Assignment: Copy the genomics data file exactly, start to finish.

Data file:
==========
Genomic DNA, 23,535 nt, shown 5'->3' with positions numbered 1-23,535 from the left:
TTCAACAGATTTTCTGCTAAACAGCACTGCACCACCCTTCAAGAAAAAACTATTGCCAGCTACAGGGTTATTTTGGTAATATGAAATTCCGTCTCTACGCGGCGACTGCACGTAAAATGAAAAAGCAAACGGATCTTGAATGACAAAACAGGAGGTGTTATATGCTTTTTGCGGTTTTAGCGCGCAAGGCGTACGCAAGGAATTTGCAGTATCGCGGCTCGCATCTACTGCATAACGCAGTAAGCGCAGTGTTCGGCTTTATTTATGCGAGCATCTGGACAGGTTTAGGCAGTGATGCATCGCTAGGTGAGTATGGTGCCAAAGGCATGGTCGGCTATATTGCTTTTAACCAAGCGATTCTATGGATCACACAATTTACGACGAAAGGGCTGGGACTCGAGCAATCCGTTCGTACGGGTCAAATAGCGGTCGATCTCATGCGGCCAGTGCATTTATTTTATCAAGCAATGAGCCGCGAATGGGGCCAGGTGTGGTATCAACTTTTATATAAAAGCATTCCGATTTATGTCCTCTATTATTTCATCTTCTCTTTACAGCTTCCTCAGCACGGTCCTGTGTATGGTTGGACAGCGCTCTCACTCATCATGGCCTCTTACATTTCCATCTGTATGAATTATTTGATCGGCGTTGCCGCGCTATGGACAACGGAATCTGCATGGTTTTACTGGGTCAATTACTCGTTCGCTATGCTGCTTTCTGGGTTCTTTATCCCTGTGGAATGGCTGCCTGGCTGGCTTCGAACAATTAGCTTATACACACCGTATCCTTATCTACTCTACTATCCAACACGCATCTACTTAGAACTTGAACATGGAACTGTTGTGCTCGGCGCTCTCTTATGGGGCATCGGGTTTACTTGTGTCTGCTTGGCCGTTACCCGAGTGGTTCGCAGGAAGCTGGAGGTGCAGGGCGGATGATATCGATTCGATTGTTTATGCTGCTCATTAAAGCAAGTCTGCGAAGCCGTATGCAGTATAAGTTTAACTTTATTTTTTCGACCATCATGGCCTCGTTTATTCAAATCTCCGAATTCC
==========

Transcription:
Genomic DNA, 23,535 nt, shown 5'->3' with positions numbered 1-23,535 from the left:
TTCAACAGATTTTCTGCTAAACAGCACTGCACCACCCTTCAAGAAAAAACTATTGCCAGCTACAGGGTTATTTTGGTAATATGAAATTCCGTCTCTACGCGGCGACTGCACGTAAAATGAAAAAGCAAACGGATCTTGAATGACAAAACAGGAGGTGTTATATGCTTTTTGCGGTTTTAGCGCGCAAGGCGTACGCAAGGAATTTGCAGTATCGCGGCTCGCATCTACTGCATAACGCAGTAAGCGCAGTGTTCGGCTTTATTTATGCGAGCATCTGGACAGGTTTAGGCAGTGATGCATCGCTAGGTGAGTATGGTGCCAAAGGCATGGTCGGCTATATTGCTTTTAACCAAGCGATTCTATGGATCACACAATTTACGACGAAAGGGCTGGGACTCGAGCAATCCGTTCGTACGGGTCAAATAGCGGTCGATCTCATGCGGCCAGTGCATTTATTTTATCAAGCAATGAGCCGCGAATGGGGCCAGGTGTGGTATCAACTTTTATATAAAAGCATTCCGATTTATGTCCTCTATTATTTCATCTTCTCTTTACAGCTTCCTCAGCACGGTCCTGTGTATGGTTGGACAGCGCTCTCACTCATCATGGCCTCTTACATTTCCATCTGTATGAATTATTTGATCGGCGTTGCCGCGCTATGGACAACGGAATCTGCATGGTTTTACTGGGTCAATTACTCGTTCGCTATGCTGCTTTCTGGGTTCTTTATCCCTGTGGAATGGCTGCCTGGCTGGCTTCGAACAATTAGCTTATACACACCGTATCCTTATCTACTCTACTATCCAACACGCATCTACTTAGAACTTGAACATGGAACTGTTGTGCTCGGCGCTCTCTTATGGGGCATCGGGTTTACTTGTGTCTGCTTGGCCGTTACCCGAGTGGTTCGCAGGAAGCTGGAGGTGCAGGGCGGATGATATCGATTCGATTGTTTATGCTGCTCATTAAAGCAAGTCTGCGAAGCCGTATGCAGTATAAGTTTAACTTTATTTTTTCGACCATCATGGCCTCGTTTATTCAAATCTCCGAATTCC